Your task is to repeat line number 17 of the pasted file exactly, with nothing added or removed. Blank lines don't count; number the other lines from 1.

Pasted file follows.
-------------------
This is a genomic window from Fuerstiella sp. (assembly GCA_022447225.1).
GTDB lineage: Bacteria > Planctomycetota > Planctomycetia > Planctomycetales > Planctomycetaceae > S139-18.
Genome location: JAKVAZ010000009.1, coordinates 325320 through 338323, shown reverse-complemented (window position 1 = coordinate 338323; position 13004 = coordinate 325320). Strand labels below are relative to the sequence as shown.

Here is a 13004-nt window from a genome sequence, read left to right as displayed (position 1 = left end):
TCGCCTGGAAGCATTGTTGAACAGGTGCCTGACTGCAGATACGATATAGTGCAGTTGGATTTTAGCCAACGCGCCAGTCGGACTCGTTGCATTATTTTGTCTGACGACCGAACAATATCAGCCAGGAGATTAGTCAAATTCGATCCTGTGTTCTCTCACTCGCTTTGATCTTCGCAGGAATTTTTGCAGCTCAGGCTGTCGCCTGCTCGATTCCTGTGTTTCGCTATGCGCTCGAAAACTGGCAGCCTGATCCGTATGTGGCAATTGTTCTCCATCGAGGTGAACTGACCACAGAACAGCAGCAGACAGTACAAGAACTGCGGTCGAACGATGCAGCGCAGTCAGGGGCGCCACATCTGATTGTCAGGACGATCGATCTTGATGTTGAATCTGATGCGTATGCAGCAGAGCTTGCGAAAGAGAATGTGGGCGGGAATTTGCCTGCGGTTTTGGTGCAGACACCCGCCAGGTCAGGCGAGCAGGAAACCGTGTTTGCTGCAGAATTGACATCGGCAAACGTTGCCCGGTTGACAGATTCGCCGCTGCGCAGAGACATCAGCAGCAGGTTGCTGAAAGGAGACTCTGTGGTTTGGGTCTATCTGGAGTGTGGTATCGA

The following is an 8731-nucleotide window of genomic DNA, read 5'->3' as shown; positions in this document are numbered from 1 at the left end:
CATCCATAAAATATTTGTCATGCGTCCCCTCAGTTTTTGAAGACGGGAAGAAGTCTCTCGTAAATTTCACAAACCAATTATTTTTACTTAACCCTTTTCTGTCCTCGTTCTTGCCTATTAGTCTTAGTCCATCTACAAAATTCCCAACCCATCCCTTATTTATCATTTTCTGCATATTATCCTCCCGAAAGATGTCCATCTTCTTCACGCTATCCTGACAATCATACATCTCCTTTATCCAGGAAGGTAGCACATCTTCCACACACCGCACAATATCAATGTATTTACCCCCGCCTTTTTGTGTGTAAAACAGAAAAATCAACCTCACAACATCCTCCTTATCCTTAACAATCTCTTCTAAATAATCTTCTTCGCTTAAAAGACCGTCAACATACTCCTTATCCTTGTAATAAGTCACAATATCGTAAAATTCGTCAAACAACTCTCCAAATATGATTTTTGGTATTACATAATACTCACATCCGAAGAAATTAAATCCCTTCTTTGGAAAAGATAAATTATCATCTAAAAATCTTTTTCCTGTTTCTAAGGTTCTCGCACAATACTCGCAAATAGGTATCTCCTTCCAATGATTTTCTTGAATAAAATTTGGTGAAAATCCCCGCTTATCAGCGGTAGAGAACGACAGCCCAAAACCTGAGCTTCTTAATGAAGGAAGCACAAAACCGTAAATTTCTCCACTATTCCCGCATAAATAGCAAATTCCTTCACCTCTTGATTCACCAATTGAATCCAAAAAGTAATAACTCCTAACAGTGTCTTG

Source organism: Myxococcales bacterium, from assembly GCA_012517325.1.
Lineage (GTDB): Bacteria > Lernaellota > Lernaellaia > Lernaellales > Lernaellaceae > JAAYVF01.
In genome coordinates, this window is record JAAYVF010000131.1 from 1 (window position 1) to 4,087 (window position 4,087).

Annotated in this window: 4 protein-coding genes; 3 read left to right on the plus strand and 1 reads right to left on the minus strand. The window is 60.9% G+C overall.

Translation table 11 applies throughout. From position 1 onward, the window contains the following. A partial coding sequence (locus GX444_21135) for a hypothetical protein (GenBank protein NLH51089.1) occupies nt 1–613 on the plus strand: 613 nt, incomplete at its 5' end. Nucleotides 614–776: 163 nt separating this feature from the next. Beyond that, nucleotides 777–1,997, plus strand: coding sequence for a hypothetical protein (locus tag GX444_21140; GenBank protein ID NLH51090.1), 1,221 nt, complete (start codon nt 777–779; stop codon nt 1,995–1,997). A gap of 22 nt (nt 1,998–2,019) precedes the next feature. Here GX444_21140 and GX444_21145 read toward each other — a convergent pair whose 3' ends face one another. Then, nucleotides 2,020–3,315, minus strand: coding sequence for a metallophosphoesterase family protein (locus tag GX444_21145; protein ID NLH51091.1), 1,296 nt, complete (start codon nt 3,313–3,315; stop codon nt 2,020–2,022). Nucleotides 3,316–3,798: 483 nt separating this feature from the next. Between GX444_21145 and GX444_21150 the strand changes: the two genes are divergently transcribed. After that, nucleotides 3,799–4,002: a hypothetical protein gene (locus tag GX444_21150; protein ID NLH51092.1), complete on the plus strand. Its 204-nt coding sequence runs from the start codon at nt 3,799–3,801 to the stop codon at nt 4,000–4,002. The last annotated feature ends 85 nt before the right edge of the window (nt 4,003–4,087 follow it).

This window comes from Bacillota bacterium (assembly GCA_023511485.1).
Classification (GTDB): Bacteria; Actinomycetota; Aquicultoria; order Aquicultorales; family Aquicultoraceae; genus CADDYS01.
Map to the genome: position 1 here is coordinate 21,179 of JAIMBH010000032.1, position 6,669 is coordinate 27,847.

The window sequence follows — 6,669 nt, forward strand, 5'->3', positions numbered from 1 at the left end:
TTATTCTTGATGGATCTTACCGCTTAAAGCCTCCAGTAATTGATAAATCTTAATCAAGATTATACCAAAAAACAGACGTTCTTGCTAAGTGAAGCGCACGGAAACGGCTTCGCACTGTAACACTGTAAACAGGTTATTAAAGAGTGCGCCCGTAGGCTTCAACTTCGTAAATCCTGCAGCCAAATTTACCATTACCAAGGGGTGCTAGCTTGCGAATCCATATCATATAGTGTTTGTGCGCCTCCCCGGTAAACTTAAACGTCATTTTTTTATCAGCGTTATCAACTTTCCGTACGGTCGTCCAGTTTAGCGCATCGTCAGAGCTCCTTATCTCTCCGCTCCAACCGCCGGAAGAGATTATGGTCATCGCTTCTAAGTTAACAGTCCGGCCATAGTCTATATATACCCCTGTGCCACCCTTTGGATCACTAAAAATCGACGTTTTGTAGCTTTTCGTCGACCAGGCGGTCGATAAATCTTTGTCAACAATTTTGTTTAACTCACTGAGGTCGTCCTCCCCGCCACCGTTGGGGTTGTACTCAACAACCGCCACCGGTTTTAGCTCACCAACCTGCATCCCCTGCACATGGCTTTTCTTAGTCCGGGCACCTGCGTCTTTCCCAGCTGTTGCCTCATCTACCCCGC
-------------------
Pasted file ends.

TTATTCTTGATGGATCTTACCGCTTAAAGCCTCCAGTAATTGATAAATCTTAATCAAGATTATACCAAAAAACAGACGTTCTTGCTAAGTGAAGCGCACGGAAACGGCTTCGCACTGTAACACTGTAAACAGGTTATTAAAGAGTGCGCCCGTAGGCTTCAACTTCGTAAATCCTGCAGCCAAATTTACCATTACCAAGGGGTGCTAGCTTGCGAATCCATATCATATAGTGTTTGTGCGCCTCCCCGGTAAACTTAAACGTCATTTTTTTATCAGCGTTATCAACTTTCCGTACGGTCGTCCAGTTTAGCGCATCGTCAGAGCTCCTTATCTCTCCGCTCCAACCGCCGGAAGAGATTATGGTCATCGCTTCTAAGTTAACAGTCCGGCCATAGTCTATATATACCCCTGTGCCACCCTTTGGATCACTAAAAATCGACGTTTTGTAGCTTTTCGTCGACCAGGCGGTCGATAAATCTTTGTCAACAATTTTGTTTAACTCACTGAGGTCGTCCTCCCCGCCACCGTTGGGGTTGTACTCAACAACCGCCACCGGTTTTAGCTCACCAACCTGCATCCCCTGCACATGGCTTTTCTTAGTCCGGGCACCTGCGTCTTTCCCAGCTGTTGCCTCATCTACCCCGC